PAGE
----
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Alternate Takes: Just $9,250 a Song!

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On October 1st, Radiohead announced that fans could pay a price of their choosing for the new In Rainbows. Three days later, the verdict in the first RIAA suit against an illegal downloader to actually go to trial came in, and Jammie Thomas, a thirty-year-old single mom of two, was socked with a $220,000 judgment for sharing twenty-four tracks. Early estimates had Radiohead buyers paying an average of $10 for the album, or $1 per song. Thomas will have to pay $9,250 per song.

Radiohead and Jammie Thomas are symbols of the same thing: how directionless the industry as a whole has become. Whatever it turns out to be, Radiohead's move played in the media as a death knell for the major labels, as Trent Reznor and Madonna immediately announced they would follow suit and find new ways to release their music. It's unclear how many other bands could dump their labels, and it's worth noting that all three of these artists are bigger touring than album acts these days, and they got to that level with years of record-company support. It's also interesting that the best business mind in the bunch — that would be Madonna — simply switched conglomerates, from no-longer-a-superpower Warner Bros. to no-longer-called-Clear Channel Live Nation.

What is a label for? The old answer — manufacturing and distributing CDs and promoting them to radio — no longer holds much sway now that music has digitally dematerialized and radio has been deregulated into one vast strip mall. Everyone acknowledges that the labels as we know them are done. So it's hard to see what the RIAA suits against file-traders accomplish, except further alienating the kids who already regard the majors with greater contempt than they do Big Oil or Halliburton. (It's more personal — Halliburton doesn't sue their friends.) The RIAA maintains the suits educate the public that trading is illegal, though it would be better advised to try educating the public that prices for new CDs have dropped pretty much across the board (most can be had for $10, yet the $18.98 list price is what sticks in people's minds).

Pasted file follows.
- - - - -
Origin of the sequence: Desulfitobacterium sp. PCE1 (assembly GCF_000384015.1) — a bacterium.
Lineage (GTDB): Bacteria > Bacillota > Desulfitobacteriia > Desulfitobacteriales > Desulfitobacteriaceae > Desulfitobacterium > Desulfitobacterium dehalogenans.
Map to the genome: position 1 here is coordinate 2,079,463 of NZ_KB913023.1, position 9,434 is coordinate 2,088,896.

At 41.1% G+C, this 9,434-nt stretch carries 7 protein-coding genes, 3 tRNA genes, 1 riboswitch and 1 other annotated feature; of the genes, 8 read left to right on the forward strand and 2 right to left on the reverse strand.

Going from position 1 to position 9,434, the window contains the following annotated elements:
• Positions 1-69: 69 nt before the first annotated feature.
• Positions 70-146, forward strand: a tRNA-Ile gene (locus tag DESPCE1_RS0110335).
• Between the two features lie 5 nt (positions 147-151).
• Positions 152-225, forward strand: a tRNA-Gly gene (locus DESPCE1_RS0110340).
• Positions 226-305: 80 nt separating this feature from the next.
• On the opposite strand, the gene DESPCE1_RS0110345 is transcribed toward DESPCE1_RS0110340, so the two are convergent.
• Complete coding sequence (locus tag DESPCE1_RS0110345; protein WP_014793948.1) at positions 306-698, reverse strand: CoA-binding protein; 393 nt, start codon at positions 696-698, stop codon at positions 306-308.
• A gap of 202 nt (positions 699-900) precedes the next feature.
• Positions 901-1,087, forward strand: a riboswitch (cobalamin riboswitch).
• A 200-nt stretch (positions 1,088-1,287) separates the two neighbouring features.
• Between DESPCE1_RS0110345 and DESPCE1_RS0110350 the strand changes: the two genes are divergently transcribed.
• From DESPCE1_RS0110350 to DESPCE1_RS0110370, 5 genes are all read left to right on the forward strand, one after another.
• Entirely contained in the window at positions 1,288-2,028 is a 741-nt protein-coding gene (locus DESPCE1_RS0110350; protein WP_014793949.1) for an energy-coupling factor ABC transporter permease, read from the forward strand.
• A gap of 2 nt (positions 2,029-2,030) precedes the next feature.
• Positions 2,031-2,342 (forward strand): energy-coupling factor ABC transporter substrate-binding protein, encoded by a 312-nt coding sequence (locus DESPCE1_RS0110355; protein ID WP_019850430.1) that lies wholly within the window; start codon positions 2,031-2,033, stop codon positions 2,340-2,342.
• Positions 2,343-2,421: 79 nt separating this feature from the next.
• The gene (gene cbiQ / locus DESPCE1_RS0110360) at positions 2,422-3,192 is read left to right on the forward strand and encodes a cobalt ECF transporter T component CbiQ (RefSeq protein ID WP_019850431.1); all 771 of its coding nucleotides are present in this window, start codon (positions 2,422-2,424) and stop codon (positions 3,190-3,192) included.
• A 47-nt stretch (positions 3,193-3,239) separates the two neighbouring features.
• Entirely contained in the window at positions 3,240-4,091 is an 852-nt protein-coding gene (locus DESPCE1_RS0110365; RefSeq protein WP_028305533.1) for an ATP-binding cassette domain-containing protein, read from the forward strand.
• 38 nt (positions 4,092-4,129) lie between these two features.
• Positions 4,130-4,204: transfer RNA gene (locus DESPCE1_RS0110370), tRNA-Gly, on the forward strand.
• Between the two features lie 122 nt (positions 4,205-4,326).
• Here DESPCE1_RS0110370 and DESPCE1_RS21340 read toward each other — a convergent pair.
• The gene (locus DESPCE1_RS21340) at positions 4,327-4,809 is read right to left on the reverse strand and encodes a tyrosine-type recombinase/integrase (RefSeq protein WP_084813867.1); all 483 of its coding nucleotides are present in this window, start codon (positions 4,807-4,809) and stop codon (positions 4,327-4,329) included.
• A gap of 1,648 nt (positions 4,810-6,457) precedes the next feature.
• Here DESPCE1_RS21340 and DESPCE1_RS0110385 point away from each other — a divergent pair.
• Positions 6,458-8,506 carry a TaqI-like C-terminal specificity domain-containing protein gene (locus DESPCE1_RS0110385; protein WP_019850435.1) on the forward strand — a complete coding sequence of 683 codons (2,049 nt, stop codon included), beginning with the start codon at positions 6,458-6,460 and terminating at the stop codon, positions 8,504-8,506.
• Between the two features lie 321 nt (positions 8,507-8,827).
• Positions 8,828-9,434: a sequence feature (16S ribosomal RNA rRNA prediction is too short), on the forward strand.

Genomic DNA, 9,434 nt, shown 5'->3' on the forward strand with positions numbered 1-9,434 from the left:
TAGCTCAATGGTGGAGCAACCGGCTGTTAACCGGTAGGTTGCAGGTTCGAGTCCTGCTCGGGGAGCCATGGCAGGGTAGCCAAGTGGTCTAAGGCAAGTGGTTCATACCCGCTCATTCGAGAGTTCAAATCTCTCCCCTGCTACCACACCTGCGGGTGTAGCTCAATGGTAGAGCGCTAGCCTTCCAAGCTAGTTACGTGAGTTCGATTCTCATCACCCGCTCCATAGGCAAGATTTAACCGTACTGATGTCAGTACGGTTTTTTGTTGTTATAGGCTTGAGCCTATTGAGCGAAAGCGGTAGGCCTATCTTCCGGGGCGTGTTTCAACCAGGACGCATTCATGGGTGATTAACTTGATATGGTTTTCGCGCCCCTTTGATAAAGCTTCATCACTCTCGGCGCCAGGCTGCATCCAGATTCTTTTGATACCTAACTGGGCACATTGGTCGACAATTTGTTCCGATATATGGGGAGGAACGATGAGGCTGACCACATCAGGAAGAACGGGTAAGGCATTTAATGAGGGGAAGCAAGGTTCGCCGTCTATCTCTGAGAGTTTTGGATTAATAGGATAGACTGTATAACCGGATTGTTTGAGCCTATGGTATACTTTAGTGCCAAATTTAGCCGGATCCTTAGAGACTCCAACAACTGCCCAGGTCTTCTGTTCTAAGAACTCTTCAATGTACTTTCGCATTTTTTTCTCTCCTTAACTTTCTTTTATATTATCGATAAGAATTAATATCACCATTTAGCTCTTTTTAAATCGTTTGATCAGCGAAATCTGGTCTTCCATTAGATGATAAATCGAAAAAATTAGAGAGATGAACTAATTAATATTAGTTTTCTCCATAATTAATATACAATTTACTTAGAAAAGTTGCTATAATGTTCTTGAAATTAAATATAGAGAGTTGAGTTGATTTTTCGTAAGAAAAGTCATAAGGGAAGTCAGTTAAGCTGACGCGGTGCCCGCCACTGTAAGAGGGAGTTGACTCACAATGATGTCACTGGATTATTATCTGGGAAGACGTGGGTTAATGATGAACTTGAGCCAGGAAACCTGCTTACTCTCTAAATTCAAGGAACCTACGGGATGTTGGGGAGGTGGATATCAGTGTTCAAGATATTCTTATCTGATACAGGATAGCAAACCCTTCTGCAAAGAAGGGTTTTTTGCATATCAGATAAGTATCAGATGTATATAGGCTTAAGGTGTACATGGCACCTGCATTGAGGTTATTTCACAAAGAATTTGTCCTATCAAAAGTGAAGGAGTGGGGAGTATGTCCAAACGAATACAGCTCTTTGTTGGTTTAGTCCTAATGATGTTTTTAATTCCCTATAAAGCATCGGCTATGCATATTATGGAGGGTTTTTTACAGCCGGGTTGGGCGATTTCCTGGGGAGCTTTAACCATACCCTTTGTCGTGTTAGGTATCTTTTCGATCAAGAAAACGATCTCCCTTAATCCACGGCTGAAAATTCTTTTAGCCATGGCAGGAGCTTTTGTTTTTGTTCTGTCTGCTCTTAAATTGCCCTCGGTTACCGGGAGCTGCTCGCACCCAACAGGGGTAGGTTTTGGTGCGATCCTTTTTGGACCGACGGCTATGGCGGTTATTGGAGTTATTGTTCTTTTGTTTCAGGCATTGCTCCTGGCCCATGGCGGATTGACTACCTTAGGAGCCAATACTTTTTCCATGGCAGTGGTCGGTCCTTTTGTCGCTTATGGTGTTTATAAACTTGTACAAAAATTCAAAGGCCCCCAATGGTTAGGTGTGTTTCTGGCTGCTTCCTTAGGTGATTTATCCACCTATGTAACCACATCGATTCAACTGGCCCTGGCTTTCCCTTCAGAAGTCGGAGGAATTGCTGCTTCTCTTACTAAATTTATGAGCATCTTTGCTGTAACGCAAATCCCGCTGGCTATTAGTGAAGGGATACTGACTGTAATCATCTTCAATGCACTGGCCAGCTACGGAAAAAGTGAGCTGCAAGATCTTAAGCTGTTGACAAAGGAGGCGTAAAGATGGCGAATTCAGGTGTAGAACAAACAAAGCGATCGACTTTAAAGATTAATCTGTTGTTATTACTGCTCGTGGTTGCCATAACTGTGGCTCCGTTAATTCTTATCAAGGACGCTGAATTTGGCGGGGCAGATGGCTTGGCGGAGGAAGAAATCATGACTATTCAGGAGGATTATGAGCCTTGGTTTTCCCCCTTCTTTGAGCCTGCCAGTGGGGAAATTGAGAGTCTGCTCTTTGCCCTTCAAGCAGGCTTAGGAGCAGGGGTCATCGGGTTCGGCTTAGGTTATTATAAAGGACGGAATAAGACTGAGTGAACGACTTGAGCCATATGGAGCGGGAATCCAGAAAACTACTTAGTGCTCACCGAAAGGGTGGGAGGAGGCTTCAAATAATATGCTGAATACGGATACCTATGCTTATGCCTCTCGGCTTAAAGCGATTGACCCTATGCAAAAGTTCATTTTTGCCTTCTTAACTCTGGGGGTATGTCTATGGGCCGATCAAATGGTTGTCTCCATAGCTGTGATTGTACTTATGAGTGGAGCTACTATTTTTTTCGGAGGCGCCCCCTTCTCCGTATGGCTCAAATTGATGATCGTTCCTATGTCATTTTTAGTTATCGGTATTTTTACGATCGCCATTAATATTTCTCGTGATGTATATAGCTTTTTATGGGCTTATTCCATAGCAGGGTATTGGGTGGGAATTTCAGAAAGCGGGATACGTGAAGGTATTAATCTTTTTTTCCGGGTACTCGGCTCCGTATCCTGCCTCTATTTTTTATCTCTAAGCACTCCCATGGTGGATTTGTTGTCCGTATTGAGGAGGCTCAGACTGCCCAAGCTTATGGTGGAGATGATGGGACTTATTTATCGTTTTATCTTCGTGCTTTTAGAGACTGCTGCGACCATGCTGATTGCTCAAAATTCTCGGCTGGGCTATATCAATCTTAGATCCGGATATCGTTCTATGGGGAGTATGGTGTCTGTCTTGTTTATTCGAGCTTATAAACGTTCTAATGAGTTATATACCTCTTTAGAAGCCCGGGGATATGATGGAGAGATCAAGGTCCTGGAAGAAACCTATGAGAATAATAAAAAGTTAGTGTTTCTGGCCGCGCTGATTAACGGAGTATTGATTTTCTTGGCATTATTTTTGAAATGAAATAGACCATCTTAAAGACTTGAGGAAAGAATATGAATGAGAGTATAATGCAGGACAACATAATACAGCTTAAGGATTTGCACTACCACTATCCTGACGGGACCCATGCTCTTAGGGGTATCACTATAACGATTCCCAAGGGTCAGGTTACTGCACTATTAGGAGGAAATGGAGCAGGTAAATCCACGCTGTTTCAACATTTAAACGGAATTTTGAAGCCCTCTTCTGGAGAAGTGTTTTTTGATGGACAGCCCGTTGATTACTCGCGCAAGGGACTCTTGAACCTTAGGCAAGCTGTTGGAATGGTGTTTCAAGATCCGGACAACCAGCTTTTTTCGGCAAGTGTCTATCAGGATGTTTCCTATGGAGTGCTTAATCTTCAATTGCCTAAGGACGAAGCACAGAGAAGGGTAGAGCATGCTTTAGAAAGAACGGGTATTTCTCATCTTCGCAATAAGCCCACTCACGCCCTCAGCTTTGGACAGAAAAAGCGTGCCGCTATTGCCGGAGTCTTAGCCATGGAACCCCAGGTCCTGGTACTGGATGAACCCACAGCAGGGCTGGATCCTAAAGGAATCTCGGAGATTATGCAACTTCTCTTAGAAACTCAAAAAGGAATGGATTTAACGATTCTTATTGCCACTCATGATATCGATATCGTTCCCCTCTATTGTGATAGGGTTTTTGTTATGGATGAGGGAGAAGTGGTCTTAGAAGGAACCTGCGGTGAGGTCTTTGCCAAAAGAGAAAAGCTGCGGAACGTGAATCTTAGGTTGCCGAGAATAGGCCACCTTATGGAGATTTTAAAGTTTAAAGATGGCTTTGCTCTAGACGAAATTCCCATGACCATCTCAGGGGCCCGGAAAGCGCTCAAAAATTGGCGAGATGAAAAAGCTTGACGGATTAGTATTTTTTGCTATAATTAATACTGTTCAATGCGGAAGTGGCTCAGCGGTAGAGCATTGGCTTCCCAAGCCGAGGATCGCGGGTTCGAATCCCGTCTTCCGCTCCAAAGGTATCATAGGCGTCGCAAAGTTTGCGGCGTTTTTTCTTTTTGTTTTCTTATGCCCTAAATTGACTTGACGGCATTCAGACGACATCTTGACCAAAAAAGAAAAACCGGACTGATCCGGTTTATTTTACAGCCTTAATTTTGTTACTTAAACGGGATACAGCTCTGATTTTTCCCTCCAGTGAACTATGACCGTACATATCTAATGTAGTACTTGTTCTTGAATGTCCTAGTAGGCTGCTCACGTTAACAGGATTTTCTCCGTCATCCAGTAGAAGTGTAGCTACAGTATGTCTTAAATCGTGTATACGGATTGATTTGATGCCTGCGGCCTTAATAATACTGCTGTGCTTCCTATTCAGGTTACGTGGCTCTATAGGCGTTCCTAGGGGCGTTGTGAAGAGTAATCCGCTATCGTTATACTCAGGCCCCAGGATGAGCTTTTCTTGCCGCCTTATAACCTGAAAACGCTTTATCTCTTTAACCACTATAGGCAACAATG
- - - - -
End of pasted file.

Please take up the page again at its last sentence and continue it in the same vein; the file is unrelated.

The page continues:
Radiohead's masterstroke was putting their audience in control. Control is something that music fans â€" many of them believers in the specious conspiracy theory that the record industry force-feeds its consumers garbage (how else to explain Britney in 1999, or Hannah Montana today?) — haven't felt enough of since the industry became locked in a struggle to take power back from filetraders. No one really knows how long it will take the endgame to play out, but in another decade or so the major labels will likely look more like cable companies, piggybacking on someone else's fiberoptic bandwidth and occasionally rolling out some original content that's Sopranos-level but most of which is simply diverting. We'll rely on them to deliver big hits and classics we've already come to know, and maybe we'll pay on-demand prices for early access to a release by an artist we're passionate about. Meanwhile, the record industry looks afraid of the future. And Radiohead get to play the prophets of tomorrow.

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